I learned that lesson one year through an envelope taped to my front door.  Every week, it was there, filled with cash of odd amounts.  $38.53, $52.21, $78.97 – I couldn’t figure out the pattern or the significance, but I was so thankful that it kept appearing because we had a new baby and we were desperately poor.  One evening, the parents of a teenager in our youth group showed up at our house.  I had no idea why they were there until I saw the envelope in their hand.  They explained to us that they had been watching our lives and had been moved by our frugality and budgeting.  They said that they were convinced that God had told them to begin saving 10% of anything they made to give to us.  On every payday, they were giving us the cash that they believed God had designated for us.  They had decided to out themselves because this week’s cash was such a large amount that they didn’t want to leave it on the door.  They said that they were both making more money than they had ever made in their lives and were so thankful to us for our witness and the privilege of being able to give to us.  

My perceived humiliation was their spiritual victory.

I’ve learned to get over my embarrassment for ministry’s sake.  I would encourage you to do the same.  By allowing people to give to you, you are giving to them.  Your sacrifices are their discipleship.  And, there’s no shame in that. 

Love,

DW~

I Know Some Things…Bad Things

Dear DW,Paranoid

My children see church as their domain.  As soon as we get into the building, they pull away and run off.  Sometimes I’m not even exactly sure where they are in the church.  My dilemma is that I know some things about people in our congregation that make me apprehensive to have my children around them.  How do I protect my kids from potential predators at church without scaring them to death or breaking the confidences that I know about people? 

Too Paranoid?

 

Dear Too Paranoid,

The check in your spirit is there for a reason.  NEVER ignore it.  As Christians we too often explain off the uncomfortable feelings we have when we meet someone who seems creepy because we so desperately want to share the love of Jesus with them.   After all, Creeps need salvation too!  But Jesus himself warns us that we have been sent out as sheep among wolves.   He tells us to “be shrewd as serpents and innocent as doves”.  (Matthew 10:16)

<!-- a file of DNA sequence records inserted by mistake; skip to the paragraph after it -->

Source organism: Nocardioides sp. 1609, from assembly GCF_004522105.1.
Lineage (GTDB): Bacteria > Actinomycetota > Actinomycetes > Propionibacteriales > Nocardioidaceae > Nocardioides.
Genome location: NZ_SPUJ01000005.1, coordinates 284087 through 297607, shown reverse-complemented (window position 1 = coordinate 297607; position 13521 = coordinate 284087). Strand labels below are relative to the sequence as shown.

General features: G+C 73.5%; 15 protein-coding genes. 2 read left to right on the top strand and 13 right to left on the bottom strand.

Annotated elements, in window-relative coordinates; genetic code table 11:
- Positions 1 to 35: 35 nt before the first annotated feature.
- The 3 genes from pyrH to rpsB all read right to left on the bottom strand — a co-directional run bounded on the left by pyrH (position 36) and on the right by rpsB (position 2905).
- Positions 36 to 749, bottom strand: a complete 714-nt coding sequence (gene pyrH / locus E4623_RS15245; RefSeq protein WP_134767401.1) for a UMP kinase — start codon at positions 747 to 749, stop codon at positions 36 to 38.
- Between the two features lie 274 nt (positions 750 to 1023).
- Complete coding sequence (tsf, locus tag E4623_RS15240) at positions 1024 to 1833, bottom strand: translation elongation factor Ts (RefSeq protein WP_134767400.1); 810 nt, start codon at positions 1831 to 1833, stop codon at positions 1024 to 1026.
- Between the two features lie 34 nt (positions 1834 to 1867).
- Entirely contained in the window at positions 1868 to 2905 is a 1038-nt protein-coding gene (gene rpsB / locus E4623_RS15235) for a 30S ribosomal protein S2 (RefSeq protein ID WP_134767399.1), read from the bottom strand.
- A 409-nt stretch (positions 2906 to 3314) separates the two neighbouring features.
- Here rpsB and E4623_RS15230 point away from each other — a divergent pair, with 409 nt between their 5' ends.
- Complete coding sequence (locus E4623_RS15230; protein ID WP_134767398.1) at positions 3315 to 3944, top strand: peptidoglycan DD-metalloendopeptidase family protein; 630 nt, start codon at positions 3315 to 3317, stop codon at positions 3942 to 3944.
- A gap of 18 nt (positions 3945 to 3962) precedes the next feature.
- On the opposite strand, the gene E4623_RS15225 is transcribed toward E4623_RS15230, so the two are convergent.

You have to protect your children.   I’ve never broken a confidence about a church member, but I have told my kids that I don’t want them to be around particular people without me present.  They were also taught early on that not everyone at church is a safe person.  The approach I use in our family conversations is this:

  1. This is a “Ministry Conversation”.  Meaning- “Don’t tell everyone, this is confidential information!!” 
  2. I tell them that I don’t want them to be alone with ______.
  3. When they ask me “why not”, I tell them that they need to trust Mom and Dad because it’s our job to keep them safe.
  4. When they ask, “Is _____ not safe?”  My answer is always the same.  “I don’t know.  He/She seems like a nice person, but you know that all people in the church are people with flaws.  If we didn’t have sin, we wouldn’t need Jesus.  And, we want all kinds of people with all kinds of backgrounds to be at our church.   But you know, just because a person comes to church doesn’t mean that Jesus has transformed them yet.  I don’t know where _____ is in that process and I want you to stay by me.”

It’s important to make it clear to your children that stranger danger applies to the church as well.  I give my children permission to run, scream, fight, bite, or whatever it takes to get away whether it’s in the church building or not.  They need to know that the church building is not some magical land that suddenly becomes safe when they enter the doors.